Postoperative delirium in old patients with femoral neck fracture: a randomized intervention study
2007 (English)In: Aging Clinical and Experimental Research, ISSN 1594-0667, E-ISSN 1720-8319, Vol. 19, no 3, 178-86 p.Article in journal (Refereed) Published
BACKGROUND AND AIMS: Delirium is a common postoperative complication in elderly patients which has a serious impact on outcome in terms of morbidity and costs. We examined whether a postoperative multi-factorial intervention program can reduce delirium and improve outcome in patients with femoral neck fractures. METHODS: One hundred and ninety-nine patients, aged 70 years and over (mean age+/-SD, 82+/-6, 74% women), were randomly assigned to postoperative care in a specialized geriatric ward or a conventional orthopedic ward. The intervention consisted of staff education focusing on the assessment, prevention and treatment of delirium and associated complications. The staff worked as a team, applying comprehensive geriatric assessment, management and rehabilitation. Patients were assessed using the Mini Mental State Examination and the Organic Brain Syndrome Scale, and delirium was diagnosed according to DSM-IV criteria. RESULTS: The number of days of postoperative delirium among intervention patients was fewer (5.0+/-7.1 days vs 10.2+/-13.3 days, p=0.009) compared with controls. A lower proportion of intervention patients were delirious postoperatively than controls (56/102, 54.9% vs 73/97, 75.3%, p=0.003). Eighteen percent in the intervention ward and 52% of controls were delirious after the seventh postoperative day (p<0.001). Intervention patients suffered from fewer complications, such as decubitus ulcers, urinary tract infections, nutritional complications, sleeping problems and falls, than controls. Total postoperative hospitalization was shorter in the intervention ward (28.0+/-17.9 days vs 38.0+/-40.6 days, p=0.028). CONCLUSIONS: Patients with postoperative delirium can be successfully treated, resulting in fewer days of delirium, fewer other complications, and shorter length of hospitalization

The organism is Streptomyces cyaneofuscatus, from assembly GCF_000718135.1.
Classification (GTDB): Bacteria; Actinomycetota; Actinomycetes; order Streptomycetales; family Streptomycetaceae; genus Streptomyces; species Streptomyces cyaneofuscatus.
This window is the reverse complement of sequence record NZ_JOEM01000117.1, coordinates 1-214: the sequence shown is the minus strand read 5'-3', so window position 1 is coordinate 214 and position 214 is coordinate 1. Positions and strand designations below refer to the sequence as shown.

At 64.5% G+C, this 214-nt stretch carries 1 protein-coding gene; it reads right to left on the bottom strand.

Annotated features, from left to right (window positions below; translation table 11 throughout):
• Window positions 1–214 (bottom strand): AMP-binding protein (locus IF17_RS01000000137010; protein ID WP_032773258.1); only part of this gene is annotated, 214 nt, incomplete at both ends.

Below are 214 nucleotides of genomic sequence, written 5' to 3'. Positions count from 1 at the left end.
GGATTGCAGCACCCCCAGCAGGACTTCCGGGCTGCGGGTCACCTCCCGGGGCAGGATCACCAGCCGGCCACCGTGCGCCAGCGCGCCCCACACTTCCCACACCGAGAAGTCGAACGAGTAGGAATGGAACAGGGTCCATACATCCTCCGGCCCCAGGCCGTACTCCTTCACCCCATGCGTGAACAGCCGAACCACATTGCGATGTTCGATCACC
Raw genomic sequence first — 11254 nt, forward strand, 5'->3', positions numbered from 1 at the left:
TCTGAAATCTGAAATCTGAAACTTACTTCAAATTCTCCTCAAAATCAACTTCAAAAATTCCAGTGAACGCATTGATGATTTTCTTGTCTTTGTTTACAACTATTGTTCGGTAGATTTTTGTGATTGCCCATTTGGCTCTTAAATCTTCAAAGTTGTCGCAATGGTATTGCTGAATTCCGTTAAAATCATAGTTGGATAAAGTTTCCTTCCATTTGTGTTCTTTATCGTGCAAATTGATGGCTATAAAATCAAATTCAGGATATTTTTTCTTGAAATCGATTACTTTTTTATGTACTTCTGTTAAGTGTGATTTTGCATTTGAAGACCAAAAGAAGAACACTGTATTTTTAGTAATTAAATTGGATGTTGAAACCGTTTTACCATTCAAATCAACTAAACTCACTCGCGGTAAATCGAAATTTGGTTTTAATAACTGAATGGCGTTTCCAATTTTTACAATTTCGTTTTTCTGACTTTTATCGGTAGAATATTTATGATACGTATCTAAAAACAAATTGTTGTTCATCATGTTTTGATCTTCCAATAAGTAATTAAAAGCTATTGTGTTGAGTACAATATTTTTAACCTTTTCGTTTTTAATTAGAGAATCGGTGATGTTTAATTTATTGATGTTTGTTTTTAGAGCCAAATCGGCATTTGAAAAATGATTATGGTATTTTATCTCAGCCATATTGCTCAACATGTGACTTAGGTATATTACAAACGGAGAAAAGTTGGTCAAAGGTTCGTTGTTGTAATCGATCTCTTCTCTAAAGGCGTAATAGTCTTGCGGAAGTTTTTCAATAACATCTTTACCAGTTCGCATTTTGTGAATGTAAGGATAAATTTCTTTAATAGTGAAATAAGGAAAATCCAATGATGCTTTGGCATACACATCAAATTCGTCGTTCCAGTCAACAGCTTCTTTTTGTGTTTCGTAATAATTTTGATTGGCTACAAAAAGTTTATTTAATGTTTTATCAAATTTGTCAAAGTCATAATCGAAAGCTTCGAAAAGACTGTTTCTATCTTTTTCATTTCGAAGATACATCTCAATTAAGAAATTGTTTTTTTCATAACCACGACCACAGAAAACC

Place, publisher, year, edition, pages
2007. Vol. 19, no 3, 178-86 p.
Research subject Physiotherapy
IdentifiersURN: urn:nbn:se:ltu:diva-12610Local ID: bc407b90-2bc0-11dc-b6d3-000ea68e967bOAI: oai:DiVA.org:ltu-12610DiVA: diva2:985561
Validerad; 2007; 20070706 (andbra)2016-09-292016-09-29Bibliographically approved